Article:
Thanks to everyone that sat through my lecture in Portland. Not unlike juggling on a treadmill, it was a bit of a nerve-wracking experiment.
One of the things discussed in the lecture was the question I recently posed to William Eggleston. Yesterday Eggleston’s reply was published:
Alec Soth: A few years ago Robert Frank said, “There are too many images, too many cameras now. We’re all being watched. It gets sillier and sillier. As if all action is meaningful. Nothing is really all that special. It’s just life. If all moments are recorded, then nothing is beautiful and maybe photography isn’t an art any more. Maybe it never was.” What do you think about this?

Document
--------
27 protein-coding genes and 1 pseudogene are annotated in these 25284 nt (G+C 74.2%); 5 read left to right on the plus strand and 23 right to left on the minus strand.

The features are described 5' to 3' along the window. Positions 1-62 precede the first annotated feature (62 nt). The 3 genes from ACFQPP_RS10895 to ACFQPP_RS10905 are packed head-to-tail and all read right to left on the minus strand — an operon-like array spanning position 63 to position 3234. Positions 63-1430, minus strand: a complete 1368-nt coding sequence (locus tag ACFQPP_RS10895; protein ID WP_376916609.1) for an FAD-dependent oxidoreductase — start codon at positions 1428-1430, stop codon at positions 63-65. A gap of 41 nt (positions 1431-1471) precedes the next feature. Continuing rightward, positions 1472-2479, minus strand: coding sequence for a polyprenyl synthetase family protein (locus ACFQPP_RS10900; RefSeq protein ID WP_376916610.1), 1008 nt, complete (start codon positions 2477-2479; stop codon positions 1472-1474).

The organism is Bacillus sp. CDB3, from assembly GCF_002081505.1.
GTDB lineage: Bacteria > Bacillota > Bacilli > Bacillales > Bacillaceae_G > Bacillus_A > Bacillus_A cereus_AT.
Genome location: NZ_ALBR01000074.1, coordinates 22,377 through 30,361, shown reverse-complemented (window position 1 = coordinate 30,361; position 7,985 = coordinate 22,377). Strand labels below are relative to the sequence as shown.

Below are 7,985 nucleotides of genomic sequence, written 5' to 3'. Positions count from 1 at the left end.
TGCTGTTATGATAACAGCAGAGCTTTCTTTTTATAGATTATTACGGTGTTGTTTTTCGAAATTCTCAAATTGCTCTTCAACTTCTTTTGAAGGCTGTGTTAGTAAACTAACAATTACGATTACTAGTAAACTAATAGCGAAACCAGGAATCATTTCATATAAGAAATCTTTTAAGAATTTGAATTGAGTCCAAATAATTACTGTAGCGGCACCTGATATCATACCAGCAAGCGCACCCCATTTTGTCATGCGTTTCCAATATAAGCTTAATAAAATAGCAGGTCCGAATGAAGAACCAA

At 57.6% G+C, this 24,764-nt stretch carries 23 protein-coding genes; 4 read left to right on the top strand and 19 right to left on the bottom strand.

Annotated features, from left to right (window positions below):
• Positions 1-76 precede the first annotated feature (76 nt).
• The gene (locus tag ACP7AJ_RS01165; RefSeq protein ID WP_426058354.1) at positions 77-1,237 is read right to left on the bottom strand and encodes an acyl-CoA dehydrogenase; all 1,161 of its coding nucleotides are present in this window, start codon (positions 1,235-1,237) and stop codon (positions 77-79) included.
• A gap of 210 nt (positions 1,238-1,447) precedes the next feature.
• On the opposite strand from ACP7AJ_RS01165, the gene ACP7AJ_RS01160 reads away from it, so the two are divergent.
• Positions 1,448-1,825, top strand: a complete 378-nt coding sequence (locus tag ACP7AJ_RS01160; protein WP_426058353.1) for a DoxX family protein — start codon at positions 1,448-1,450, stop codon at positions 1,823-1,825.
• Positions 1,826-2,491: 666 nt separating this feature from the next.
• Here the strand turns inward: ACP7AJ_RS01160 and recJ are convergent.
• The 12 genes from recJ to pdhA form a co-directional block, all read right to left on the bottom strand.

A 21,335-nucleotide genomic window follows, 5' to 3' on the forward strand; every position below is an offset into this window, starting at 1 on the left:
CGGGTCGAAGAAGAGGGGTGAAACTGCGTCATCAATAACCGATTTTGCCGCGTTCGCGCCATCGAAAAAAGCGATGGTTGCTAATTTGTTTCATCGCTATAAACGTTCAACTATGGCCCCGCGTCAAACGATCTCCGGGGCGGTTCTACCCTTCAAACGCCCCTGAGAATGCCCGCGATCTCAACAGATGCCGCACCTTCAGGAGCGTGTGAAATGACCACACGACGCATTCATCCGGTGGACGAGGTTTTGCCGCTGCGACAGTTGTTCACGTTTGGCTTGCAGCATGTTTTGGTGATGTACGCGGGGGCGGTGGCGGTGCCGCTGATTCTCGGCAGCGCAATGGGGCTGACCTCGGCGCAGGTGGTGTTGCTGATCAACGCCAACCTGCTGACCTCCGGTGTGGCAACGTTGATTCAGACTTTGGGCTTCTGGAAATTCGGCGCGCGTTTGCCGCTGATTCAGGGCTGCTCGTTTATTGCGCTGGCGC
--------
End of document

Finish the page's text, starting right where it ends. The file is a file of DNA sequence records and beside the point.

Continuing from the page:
William Eggleston: I don’t disagree with any part of that statement.
Read Eggleston’s answers to other photographers, critics and curators HERE